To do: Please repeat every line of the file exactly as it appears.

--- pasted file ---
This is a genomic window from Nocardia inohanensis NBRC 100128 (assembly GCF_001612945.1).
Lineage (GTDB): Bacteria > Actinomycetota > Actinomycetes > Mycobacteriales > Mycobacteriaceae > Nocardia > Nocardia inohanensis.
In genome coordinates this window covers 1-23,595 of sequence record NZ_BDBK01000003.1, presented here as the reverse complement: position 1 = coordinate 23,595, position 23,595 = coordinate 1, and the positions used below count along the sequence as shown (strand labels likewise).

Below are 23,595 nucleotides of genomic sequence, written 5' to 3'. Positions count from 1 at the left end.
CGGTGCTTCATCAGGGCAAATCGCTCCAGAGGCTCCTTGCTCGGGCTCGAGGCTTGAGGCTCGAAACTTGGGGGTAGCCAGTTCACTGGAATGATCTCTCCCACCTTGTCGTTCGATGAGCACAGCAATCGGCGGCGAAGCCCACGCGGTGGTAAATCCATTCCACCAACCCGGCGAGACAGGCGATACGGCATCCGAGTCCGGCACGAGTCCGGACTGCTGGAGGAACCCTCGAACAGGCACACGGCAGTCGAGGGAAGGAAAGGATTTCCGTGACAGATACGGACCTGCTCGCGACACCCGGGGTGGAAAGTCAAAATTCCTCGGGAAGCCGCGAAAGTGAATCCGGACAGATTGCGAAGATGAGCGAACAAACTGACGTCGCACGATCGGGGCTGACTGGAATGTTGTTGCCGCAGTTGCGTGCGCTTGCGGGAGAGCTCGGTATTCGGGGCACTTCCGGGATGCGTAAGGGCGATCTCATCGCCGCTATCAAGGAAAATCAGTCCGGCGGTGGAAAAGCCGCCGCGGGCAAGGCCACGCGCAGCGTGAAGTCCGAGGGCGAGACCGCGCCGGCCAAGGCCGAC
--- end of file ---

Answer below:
This is a genomic window from Nocardia inohanensis NBRC 100128 (assembly GCF_001612945.1).
Lineage (GTDB): Bacteria > Actinomycetota > Actinomycetes > Mycobacteriales > Mycobacteriaceae > Nocardia > Nocardia inohanensis.
In genome coordinates this window covers 1-23,595 of sequence record NZ_BDBK01000003.1, presented here as the reverse complement: position 1 = coordinate 23,595, position 23,595 = coordinate 1, and the positions used below count along the sequence as shown (strand labels likewise).

Below are 23,595 nucleotides of genomic sequence, written 5' to 3'. Positions count from 1 at the left end.
CGGTGCTTCATCAGGGCAAATCGCTCCAGAGGCTCCTTGCTCGGGCTCGAGGCTTGAGGCTCGAAACTTGGGGGTAGCCAGTTCACTGGAATGATCTCTCCCACCTTGTCGTTCGATGAGCACAGCAATCGGCGGCGAAGCCCACGCGGTGGTAAATCCATTCCACCAACCCGGCGAGACAGGCGATACGGCATCCGAGTCCGGCACGAGTCCGGACTGCTGGAGGAACCCTCGAACAGGCACACGGCAGTCGAGGGAAGGAAAGGATTTCCGTGACAGATACGGACCTGCTCGCGACACCCGGGGTGGAAAGTCAAAATTCCTCGGGAAGCCGCGAAAGTGAATCCGGACAGATTGCGAAGATGAGCGAACAAACTGACGTCGCACGATCGGGGCTGACTGGAATGTTGTTGCCGCAGTTGCGTGCGCTTGCGGGAGAGCTCGGTATTCGGGGCACTTCCGGGATGCGTAAGGGCGATCTCATCGCCGCTATCAAGGAAAATCAGTCCGGCGGTGGAAAAGCCGCCGCGGGCAAGGCCACGCGCAGCGTGAAGTCCGAGGGCGAGACCGCGCCGGCCAAGGCCGAC